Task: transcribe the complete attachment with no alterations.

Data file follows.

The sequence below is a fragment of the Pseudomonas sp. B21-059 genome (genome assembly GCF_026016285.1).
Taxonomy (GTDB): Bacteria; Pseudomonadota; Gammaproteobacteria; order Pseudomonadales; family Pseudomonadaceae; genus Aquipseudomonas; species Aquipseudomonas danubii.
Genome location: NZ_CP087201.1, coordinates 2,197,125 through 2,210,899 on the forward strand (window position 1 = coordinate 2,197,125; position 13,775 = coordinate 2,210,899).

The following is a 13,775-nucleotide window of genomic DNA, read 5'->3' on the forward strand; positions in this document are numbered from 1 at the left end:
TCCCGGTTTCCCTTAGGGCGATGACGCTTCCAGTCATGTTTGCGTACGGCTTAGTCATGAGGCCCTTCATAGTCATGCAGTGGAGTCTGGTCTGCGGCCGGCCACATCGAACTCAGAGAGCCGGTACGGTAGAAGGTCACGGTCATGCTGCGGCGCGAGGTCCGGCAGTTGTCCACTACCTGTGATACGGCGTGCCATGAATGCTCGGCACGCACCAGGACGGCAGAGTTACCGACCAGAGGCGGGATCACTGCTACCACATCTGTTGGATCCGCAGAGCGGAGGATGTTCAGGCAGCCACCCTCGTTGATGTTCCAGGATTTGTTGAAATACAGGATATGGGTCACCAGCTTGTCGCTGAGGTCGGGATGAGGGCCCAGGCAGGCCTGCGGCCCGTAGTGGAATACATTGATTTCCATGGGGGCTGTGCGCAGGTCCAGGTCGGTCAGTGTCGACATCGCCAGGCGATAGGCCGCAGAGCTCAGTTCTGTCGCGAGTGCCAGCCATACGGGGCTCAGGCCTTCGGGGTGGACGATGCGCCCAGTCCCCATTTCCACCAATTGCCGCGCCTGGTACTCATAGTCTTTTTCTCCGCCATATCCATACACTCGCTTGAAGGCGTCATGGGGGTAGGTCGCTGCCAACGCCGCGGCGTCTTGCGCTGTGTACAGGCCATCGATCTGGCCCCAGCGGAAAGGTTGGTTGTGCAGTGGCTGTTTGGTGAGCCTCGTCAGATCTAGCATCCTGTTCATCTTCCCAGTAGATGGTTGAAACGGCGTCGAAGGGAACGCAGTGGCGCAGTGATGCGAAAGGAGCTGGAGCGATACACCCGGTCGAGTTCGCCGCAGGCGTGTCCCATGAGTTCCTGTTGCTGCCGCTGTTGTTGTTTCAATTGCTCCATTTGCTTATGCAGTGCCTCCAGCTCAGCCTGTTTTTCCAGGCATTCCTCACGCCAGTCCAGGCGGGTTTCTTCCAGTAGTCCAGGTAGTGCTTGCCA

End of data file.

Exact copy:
The sequence below is a fragment of the Pseudomonas sp. B21-059 genome (genome assembly GCF_026016285.1).
Taxonomy (GTDB): Bacteria; Pseudomonadota; Gammaproteobacteria; order Pseudomonadales; family Pseudomonadaceae; genus Aquipseudomonas; species Aquipseudomonas danubii.
Genome location: NZ_CP087201.1, coordinates 2,197,125 through 2,210,899 on the forward strand (window position 1 = coordinate 2,197,125; position 13,775 = coordinate 2,210,899).

The following is a 13,775-nucleotide window of genomic DNA, read 5'->3' on the forward strand; positions in this document are numbered from 1 at the left end:
TCCCGGTTTCCCTTAGGGCGATGACGCTTCCAGTCATGTTTGCGTACGGCTTAGTCATGAGGCCCTTCATAGTCATGCAGTGGAGTCTGGTCTGCGGCCGGCCACATCGAACTCAGAGAGCCGGTACGGTAGAAGGTCACGGTCATGCTGCGGCGCGAGGTCCGGCAGTTGTCCACTACCTGTGATACGGCGTGCCATGAATGCTCGGCACGCACCAGGACGGCAGAGTTACCGACCAGAGGCGGGATCACTGCTACCACATCTGTTGGATCCGCAGAGCGGAGGATGTTCAGGCAGCCACCCTCGTTGATGTTCCAGGATTTGTTGAAATACAGGATATGGGTCACCAGCTTGTCGCTGAGGTCGGGATGAGGGCCCAGGCAGGCCTGCGGCCCGTAGTGGAATACATTGATTTCCATGGGGGCTGTGCGCAGGTCCAGGTCGGTCAGTGTCGACATCGCCAGGCGATAGGCCGCAGAGCTCAGTTCTGTCGCGAGTGCCAGCCATACGGGGCTCAGGCCTTCGGGGTGGACGATGCGCCCAGTCCCCATTTCCACCAATTGCCGCGCCTGGTACTCATAGTCTTTTTCTCCGCCATATCCATACACTCGCTTGAAGGCGTCATGGGGGTAGGTCGCTGCCAACGCCGCGGCGTCTTGCGCTGTGTACAGGCCATCGATCTGGCCCCAGCGGAAAGGTTGGTTGTGCAGTGGCTGTTTGGTGAGCCTCGTCAGATCTAGCATCCTGTTCATCTTCCCAGTAGATGGTTGAAACGGCGTCGAAGGGAACGCAGTGGCGCAGTGATGCGAAAGGAGCTGGAGCGATACACCCGGTCGAGTTCGCCGCAGGCGTGTCCCATGAGTTCCTGTTGCTGCCGCTGTTGTTGTTTCAATTGCTCCATTTGCTTATGCAGTGCCTCCAGCTCAGCCTGTTTTTCCAGGCATTCCTCACGCCAGTCCAGGCGGGTTTCTTCCAGTAGTCCAGGTAGTGCTTGCCA